FIG. 1 depicts one example of a computer environment incorporating and using the logical partition management capability of the present invention;

FIG. 2 depicts one example of a logical partition having dedicated and shared processors, in accordance with the principles of the present invention;

FIG. 3 depicts one embodiment of an overview of tasks performed by various components of the computer environment of FIG. 1 in order to provide the logical partition management capability of the present invention;

FIG. 4 depicts one embodiment of tasks performed by a logical partition manager in order to provide the logical partition management capability of the present invention;

FIG. 5 depicts one embodiment of tasks performed by a coupling facility in order to provide the logical partition management capability of the present invention; and

FIG. 6 depicts one embodiment of how requests are serviced by a coupling facility logical partition, in accordance with the principles of the present invention.

BEST MODE FOR CARRYING OUT THE INVENTION

In accordance with the principles of the present invention, a logical partition management capability is provided, in which a logical partition of a computer environment is provided with at least one dedicated logical processor and at least one shared logical processor. In one embodiment of the present invention, the dedicated logical processor and the shared logical processor are chosen from different pools of processors. In particular, the dedicated logical processor is a special purpose processor, while the shared logical processor is a general purpose processor.

In another embodiment of the present invention, the dedicated logical processor executes one dispatching procedure, while the shared logical processor runs a different dispatching procedure. For example, the dedicated logical processor executes a straight polling procedure that does not take into consideration arrival rates of requests. On the other hand, the shared logical processor executes a dynamic polling procedure that does take the arrival rates into consideration.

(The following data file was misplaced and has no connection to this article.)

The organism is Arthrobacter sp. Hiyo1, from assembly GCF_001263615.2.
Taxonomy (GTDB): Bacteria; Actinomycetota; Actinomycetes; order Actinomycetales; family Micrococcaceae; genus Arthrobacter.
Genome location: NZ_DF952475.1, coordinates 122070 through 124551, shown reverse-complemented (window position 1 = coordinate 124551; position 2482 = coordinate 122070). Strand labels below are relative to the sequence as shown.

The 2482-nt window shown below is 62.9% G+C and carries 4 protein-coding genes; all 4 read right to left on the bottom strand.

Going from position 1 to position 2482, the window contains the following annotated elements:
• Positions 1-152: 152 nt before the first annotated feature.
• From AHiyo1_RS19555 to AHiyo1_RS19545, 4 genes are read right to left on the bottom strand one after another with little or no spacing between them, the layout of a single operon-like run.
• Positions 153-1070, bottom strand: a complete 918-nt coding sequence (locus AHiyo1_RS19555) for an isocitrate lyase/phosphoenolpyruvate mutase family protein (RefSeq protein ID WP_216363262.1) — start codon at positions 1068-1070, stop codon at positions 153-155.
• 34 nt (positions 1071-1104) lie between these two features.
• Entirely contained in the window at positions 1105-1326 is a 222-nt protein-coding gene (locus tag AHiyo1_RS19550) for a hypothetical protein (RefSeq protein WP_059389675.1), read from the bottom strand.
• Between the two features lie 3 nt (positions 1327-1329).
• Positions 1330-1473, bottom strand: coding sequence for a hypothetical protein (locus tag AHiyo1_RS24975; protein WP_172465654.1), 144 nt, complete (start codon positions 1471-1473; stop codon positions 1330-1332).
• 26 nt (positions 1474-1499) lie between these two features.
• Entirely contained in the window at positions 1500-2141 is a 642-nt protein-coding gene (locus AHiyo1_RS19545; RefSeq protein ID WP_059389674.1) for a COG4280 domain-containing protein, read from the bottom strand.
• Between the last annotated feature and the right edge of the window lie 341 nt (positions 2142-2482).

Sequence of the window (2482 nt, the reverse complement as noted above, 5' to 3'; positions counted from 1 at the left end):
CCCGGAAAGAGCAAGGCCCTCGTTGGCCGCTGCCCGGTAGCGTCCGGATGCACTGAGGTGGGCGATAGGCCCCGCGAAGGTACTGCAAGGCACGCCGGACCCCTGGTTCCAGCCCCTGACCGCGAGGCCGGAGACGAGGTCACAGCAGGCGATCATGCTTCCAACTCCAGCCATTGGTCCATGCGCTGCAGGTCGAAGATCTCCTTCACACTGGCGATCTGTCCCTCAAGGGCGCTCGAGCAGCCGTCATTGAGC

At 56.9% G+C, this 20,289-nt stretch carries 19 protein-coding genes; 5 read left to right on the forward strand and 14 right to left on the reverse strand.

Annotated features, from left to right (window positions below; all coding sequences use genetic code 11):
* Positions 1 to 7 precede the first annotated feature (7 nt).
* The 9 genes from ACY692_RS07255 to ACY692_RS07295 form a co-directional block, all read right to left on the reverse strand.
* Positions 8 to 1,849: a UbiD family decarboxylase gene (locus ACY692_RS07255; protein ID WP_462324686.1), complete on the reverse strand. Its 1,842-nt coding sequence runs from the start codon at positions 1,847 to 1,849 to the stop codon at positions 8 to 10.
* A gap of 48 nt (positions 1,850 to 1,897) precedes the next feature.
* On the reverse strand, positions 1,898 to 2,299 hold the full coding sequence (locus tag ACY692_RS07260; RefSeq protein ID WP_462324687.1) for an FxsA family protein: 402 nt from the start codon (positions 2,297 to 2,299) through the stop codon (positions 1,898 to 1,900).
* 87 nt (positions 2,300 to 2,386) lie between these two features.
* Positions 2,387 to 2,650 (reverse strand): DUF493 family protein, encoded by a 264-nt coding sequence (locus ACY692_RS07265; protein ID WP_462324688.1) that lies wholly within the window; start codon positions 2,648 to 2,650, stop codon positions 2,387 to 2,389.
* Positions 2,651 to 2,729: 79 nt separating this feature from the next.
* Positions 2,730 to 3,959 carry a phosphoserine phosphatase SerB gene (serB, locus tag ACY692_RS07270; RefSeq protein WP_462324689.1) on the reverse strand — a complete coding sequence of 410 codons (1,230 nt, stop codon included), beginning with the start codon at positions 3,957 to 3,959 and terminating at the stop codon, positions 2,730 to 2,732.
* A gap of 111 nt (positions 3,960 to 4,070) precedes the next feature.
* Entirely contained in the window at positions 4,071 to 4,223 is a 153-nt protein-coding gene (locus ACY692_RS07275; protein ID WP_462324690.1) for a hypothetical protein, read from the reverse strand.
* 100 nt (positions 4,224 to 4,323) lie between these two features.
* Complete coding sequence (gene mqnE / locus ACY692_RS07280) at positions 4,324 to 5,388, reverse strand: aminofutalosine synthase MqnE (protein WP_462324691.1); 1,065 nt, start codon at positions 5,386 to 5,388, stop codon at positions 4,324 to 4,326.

One example of a computer environment incorporating and using the logical partition management capability of the present invention is depicted in FIG. 1 and described below.

Referring to FIG. 1, in one example, a computer environment 100 includes a central processor complex (CPC) 102 and an external primary coupling facility (CF) 104 to which the central processor complex is coupled.

CPC 102 includes one or more central processors 106, an exemplary four of which (CP1-CP4) are shown, and associated central storage not separately shown. The resources of CPC 102 are allocated among a plurality of logical partitions (LPs) 108, an exemplary four of which (LP1-LP4) are shown, each of which appears to its resident programming as a separate hardware machine.

Logical partitions 108 are managed by a logical partition manger 110 implemented by microcode running on processors 106. Logical partitions 108 (LP1-LP4) and logical partition manager 110 each comprise one or more programs residing in respective portions of central storage.

Each logical partition 108 has one or more logical processors (not separately shown), each of which represents all or a share of a physical processor 106 allocated to the partition. The logical processors of a particular partition 108 may be either dedicated to the partition (so that the underlying processor resource 106 is reserved for that partition) or shared with another partition (so that the underlying processor resource is potentially available to another partition).